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Apple's apology helps it regain respect in China
Apple apologised to Chinese consumers for poor communication over its warranty policy and said it will change the terms for some of its iPhones sold in China.
Shanghai: With its rare apology, Apple Inc went from pariah to praiseworthy in the eyes of China's state-controlled media, a lesson for other foreign firms not to underestimate the speed and power of the government press.
After coming under near-daily media assault for the past two weeks and facing the threat of penalties from two Chinese government bureaus, Apple apologised to Chinese consumers on Monday for poor communication over its warranty policy and said it will change the terms for some of its iPhones sold in China.
Greater China is Apple's second-biggest and fastest-growing market, with sales up almost 40 percent to $6.8 billion in the final quarter of 2012.
The Chinese newspapers that threw brickbats at Apple a few days ago have since changed their tune.
"The company's apology letter has eased the situation, softening the tense relationship between Apple and the Chinese market ... Its reaction is worth respect compared with other American companies," wrote popular tabloid the Global Times, published by Communist Party mouthpiece the People's Daily.
The Foreign Ministry praised Apple for "conscientiously" responding to consumers' demands.
"We approve of what Apple said," spokesman Hong Lei told a daily news briefing on Tuesday.
Only last week, the People's Daily issued a scathing editorial on Apple's return policy saying the popular smartphone maker was filled with "unparalleled arrogance".
Apple was first targeted in mid-March by state broadcaster CCTV during its annual consumer day segment. Volkswagen AG (VOWG_p.DE), which was also criticised on the same show, plans to recall vehicles to fix a gearbox problem.
"That Timothy Cook had to step up and respond from the CEO's chair shows the importance of China and how critical it is as a market not just for Apple but for every multinational company here," said Kent Kedl, Shanghai-based head of Greater China and North Asia for risk consultancy firm Control Risks.
Foreign companies who are adept at managing media crises at home find it much tougher to navigate China where state media outlets, pandering to different audiences, often have opaque agendas and intentions. Analysts also said that foreign companies need to remember that the bigger the brand, the bigger a target it will be, especially in China.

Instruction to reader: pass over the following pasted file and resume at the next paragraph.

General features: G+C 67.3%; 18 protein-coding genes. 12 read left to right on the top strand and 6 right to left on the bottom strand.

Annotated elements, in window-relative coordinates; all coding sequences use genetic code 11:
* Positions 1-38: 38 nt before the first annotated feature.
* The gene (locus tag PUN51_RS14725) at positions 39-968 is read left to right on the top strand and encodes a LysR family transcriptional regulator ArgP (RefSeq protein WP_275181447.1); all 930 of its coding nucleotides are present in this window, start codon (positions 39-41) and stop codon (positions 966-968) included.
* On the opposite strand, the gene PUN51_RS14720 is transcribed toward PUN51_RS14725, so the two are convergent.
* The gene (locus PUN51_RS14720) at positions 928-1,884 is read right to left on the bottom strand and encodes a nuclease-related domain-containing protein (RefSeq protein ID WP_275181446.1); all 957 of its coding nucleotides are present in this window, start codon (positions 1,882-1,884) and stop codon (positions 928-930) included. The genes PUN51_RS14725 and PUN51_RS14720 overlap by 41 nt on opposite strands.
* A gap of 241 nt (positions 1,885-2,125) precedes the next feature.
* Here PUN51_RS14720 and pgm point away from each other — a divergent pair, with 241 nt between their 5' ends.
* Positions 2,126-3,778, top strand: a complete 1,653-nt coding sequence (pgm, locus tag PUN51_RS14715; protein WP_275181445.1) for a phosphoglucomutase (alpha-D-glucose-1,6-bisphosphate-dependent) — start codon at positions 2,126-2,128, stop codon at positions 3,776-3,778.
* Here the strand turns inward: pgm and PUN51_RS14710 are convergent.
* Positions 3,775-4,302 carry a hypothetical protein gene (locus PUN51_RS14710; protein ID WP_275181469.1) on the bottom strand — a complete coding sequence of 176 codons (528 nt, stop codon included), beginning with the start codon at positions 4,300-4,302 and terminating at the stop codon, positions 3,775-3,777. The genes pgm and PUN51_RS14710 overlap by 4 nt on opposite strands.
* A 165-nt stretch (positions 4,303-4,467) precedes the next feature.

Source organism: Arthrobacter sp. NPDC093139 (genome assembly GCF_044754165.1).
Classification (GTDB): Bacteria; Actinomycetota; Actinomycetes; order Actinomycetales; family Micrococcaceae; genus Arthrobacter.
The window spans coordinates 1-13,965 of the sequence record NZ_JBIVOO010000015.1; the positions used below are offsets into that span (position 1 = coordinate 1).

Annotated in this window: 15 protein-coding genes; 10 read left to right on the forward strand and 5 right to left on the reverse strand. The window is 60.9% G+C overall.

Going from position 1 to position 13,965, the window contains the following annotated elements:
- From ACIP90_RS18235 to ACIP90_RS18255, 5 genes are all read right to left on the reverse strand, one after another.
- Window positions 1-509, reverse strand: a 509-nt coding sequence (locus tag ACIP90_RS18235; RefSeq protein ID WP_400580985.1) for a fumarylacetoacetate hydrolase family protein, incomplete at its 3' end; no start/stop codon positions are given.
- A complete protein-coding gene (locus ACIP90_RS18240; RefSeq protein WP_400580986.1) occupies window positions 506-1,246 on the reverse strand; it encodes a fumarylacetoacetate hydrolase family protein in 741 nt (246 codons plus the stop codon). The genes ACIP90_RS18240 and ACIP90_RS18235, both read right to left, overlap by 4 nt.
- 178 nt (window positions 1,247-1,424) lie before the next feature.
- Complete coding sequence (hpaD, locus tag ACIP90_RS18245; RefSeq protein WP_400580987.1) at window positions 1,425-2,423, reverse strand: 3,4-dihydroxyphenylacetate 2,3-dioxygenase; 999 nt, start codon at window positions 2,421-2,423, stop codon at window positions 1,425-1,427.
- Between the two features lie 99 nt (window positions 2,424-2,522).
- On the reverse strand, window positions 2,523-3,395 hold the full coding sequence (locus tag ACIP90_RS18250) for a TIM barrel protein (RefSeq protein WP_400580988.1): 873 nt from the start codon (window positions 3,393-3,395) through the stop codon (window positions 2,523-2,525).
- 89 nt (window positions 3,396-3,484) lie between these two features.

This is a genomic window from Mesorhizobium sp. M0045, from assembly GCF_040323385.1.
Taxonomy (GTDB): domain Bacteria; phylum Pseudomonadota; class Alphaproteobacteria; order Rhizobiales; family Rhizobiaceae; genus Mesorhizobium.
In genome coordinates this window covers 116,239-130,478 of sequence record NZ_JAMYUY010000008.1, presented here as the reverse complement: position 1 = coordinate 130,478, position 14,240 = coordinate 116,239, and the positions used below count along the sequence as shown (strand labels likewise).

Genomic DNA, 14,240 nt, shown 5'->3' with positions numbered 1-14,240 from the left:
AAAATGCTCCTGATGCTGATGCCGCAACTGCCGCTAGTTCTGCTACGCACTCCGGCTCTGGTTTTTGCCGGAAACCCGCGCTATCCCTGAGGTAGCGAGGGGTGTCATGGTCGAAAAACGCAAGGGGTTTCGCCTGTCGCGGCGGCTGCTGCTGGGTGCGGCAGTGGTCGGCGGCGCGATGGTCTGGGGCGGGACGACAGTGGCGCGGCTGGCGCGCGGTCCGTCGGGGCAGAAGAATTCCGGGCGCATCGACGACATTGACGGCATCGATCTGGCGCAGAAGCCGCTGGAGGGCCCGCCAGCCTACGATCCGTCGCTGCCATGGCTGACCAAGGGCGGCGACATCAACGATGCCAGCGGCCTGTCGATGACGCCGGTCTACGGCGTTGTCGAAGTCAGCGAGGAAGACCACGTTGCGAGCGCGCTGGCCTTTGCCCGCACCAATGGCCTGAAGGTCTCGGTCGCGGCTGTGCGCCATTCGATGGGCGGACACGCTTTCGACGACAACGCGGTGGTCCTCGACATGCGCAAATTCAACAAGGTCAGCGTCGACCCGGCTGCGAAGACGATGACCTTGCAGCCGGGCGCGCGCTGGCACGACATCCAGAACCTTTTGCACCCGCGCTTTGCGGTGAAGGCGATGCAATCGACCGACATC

"What foreign companies need to pay attention to, is that nobody operates in a vacuum, nobody operates only on the good graces of a brand name ... Five to ten years ago a report on CCTV would have rippled a little bit, now it goes viral and has a life of its own," Kedl said.
For a graphic on Apple click here: link.reuters.com/weq96t
Not apple's fight to win
Apple's acquiescence in this setting, where the world's largest technology company by market value was ironically the David going up against China's Goliath state media machinations, shows its wisdom in not challenging a more powerful enemy.
Although popular opinion on the Internet swayed in Apple's favour, against state media and the reported threats of penalties from China's State Administration for Industry and Commerce as well as its quality and inspection bureau, it was not Apple's fight to win, experts said.
Other foreign companies targeted by CCTV, such as fast food chain operator Yum Brands Inc, have also apologised and faced scrutiny from government agencies. Last December CCTV reported that two of Yum's suppliers purchased chickens from farmers who used excessive levels of antibiotics in their animals. The report and subsequent investigations hurt sales at Yum's KFC chain.
But Apple's situation is somewhat different because CCTV's claim was not completely new. Last July, a Chinese consumer rights group also slammed Apple for its after-sales policies. That time, however, Apple held its ground.
With the apology and warranty change, Apple's mea culpa is significant not just because it comes from a tech firm that rarely apologises, but also because Apple may be realising that in China, it needs to be proactive.
"They're out of the woods and into the weeds. Things will rarely be smooth for Apple in China - even if consumers love it there will always be factions in and out of government that are trying to take it down," said Michael Clendenin, managing director of technology consultancy RedTech Advisors.
"Apple made it easy this time, but they have learned to be more proactive. The next time they stumble, it will be easier to recover," he said.
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